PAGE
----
You probably never imagined that the first news report was printed in Mexico City. Americans today have grown accustomed to having the latest news of the latest natural disaster instantaneously at their fingertips via broadcast news, the Internet and newspapers and magazines.
However, the first ever news report was an eight-page booklet published in 1541 after a storm and earthquake devastated Guatemala. Although the printing press had been invented in Europe about a century earlier, in 1440, the field of journalism had yet to be invented. The earliest products of the printing press were Bibles and books affordable only to the most affluent people in European society.
In 1534 the first printing press in the New World was installed in Mexico City at the behest of a publishing house in Seville, Spain. The earliest surviving products of this printing press were authored by Juan Pablos, an Italian employee of the publisher. The headline on his 1541 booklet can be translated: “Report of the Terrifying Earthquake Which Has Reoccurred In the Indies in a City Called Guatemala.”
More than 40 years later, the second printing press in America was installed at Lima, Peru. A publication surviving from 1594 describes the capture of an English pirate in the Pacific waters near Peru, identified as “John of Aquines,” the son of John Hawkins. More details please visit:-aikatukku.fi ideapesu.fi hytpal.fi karsamedia.fi traumzweiplus.de toowoombas.de viawegener.de
Although the printing press in Peru was at first used mostly to produce religious literature, by 1618 printers were producing monthly news reports discussing the news from Europe. There are also a few surviving copies of news publications in Mexico during the 1600s. However, it was not until 1722 that the Gaceta de Mexico, or Mexican Gazette, published monthly by the Catholic church, began to regularly feature local and foreign news.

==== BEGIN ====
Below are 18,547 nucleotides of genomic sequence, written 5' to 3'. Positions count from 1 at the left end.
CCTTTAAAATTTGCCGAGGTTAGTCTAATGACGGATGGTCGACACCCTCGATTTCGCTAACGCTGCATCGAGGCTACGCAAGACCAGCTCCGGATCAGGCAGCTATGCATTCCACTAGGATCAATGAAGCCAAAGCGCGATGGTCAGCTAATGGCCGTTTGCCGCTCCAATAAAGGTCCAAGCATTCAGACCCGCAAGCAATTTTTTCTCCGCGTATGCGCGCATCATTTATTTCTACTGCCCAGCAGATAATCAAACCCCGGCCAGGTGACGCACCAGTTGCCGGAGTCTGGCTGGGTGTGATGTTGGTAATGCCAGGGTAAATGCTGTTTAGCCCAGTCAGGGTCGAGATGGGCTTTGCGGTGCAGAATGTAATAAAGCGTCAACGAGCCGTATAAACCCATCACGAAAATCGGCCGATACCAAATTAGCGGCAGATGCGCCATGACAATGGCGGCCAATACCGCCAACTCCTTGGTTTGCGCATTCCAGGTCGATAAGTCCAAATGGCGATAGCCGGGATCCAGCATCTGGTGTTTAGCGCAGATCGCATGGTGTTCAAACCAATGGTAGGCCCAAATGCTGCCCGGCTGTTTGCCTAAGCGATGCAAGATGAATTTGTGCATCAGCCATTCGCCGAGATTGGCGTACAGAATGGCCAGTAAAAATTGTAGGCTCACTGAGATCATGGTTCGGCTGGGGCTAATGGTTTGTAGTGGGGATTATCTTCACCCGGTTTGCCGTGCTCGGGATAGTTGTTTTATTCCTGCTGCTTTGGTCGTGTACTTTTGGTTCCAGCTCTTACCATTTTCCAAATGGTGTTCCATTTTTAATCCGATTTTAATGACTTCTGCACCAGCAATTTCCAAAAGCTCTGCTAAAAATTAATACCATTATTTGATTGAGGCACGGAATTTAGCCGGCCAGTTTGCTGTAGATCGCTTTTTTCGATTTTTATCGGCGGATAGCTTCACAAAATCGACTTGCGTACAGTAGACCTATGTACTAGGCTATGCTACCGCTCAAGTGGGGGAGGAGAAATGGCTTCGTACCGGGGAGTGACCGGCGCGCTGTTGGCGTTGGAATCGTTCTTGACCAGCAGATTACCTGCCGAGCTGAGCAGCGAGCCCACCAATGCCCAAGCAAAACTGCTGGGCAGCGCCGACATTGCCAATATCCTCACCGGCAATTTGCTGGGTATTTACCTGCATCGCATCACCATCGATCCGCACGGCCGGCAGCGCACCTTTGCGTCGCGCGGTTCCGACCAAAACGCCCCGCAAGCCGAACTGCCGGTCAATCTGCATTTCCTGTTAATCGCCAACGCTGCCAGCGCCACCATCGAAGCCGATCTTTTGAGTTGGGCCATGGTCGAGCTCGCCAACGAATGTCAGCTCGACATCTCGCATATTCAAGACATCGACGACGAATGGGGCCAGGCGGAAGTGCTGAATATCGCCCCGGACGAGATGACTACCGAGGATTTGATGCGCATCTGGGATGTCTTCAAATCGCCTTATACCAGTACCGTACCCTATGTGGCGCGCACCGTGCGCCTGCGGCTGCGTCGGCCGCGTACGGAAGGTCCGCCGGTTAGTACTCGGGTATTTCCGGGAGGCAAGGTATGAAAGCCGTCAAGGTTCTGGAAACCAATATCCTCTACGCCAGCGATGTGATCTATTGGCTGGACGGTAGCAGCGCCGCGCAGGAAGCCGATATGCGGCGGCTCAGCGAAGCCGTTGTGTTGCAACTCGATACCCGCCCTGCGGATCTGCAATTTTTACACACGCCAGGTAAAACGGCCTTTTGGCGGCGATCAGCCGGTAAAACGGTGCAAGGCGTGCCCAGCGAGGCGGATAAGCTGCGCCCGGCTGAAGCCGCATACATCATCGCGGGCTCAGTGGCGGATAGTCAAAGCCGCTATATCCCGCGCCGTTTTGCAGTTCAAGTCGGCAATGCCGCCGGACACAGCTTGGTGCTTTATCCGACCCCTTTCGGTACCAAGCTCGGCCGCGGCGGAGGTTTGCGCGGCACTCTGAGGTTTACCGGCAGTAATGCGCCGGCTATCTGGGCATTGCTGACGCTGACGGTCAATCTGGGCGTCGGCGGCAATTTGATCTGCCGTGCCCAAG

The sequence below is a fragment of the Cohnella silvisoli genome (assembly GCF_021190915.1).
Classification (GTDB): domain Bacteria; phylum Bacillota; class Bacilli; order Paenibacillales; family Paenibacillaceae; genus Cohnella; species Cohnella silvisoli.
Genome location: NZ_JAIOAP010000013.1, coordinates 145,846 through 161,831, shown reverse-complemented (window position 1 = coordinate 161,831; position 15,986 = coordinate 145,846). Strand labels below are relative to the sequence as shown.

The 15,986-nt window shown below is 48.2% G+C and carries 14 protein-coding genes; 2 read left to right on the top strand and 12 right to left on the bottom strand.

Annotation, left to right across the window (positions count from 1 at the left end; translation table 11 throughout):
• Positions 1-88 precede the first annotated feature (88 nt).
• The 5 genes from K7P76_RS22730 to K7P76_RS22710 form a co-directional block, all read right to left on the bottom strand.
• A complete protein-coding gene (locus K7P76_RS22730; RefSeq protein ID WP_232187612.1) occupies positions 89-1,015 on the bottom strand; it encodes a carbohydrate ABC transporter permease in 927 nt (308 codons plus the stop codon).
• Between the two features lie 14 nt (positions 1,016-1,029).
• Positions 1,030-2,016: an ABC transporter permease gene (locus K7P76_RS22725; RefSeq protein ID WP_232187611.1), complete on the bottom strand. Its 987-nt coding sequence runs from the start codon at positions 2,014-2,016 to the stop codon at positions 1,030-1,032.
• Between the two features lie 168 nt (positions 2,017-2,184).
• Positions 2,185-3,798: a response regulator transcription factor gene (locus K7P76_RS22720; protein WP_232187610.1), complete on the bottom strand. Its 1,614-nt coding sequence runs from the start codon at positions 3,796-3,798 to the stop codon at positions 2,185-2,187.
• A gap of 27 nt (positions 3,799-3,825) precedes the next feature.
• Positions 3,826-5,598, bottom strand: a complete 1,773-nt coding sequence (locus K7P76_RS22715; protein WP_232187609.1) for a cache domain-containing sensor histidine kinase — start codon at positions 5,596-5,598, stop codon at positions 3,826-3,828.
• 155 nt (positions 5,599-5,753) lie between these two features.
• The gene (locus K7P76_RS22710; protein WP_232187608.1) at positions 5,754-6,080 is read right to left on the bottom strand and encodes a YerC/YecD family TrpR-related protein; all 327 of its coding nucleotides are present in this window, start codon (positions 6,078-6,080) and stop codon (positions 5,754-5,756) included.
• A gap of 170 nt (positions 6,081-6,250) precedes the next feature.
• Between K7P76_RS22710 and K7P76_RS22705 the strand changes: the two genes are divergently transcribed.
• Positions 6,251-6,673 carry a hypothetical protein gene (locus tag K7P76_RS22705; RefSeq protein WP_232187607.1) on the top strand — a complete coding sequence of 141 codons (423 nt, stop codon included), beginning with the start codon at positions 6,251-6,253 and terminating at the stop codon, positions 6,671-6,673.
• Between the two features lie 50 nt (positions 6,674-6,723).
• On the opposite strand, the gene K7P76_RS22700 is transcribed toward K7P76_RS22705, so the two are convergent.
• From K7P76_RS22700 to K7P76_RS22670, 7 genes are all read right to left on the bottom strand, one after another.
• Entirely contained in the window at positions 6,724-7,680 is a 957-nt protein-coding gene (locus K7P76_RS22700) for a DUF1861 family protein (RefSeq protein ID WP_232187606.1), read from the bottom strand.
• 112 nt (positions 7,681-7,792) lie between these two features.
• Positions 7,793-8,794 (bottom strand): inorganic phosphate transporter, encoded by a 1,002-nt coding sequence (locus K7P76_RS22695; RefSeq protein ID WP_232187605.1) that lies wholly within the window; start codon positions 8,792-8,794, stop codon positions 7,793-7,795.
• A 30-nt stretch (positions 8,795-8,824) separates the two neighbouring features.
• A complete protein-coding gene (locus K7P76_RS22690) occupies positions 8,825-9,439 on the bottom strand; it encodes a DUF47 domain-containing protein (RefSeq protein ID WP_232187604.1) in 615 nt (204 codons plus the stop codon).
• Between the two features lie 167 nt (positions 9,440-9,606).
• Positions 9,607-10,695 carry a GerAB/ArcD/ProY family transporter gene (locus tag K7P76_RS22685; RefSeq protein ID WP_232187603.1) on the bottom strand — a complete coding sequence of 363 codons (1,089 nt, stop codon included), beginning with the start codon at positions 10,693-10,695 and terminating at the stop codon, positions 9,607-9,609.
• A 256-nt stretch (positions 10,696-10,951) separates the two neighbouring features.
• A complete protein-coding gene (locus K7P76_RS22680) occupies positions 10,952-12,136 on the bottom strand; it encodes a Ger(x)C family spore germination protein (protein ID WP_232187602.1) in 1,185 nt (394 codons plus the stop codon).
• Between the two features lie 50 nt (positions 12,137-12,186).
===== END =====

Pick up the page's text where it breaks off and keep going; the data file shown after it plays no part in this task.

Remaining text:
Although the audience for these early newspapers was initially small and restricted to the most affluent members of society, the landowners and the ruling class, we can see that the press in Latin America developed for the most part independently of the press farther to the north in the United States.
The first printing press arrived in the British American colonies in about 1638 but the first newspaper that was not merely a rehash of European news, The New England Courant, published by Benjamin Franklin’s brother James, appeared in 1721 in Boston. The Courant, in addition to the news from Europe, contained essays and satirical pieces by Franklin and his circle of friends. Even Benjamin Franklin himself worked as a typographer and wrote several articles under the pen name “Silence Dogood.”
Although the antiquated wording and sometimes uneven and sometimes ragged and ink-blotched pages of these centuries-old newspapers, if indeed copies survive, are often hard to decipher, a wealth of information about historical events, people and places, and living conditions during the colonial era can be gleaned today by those history researchers and do-it-yourself genealogy buffs willing to dive deep into the musty tomes that now, thanks to modern technology, are being digitized and placed online for public use.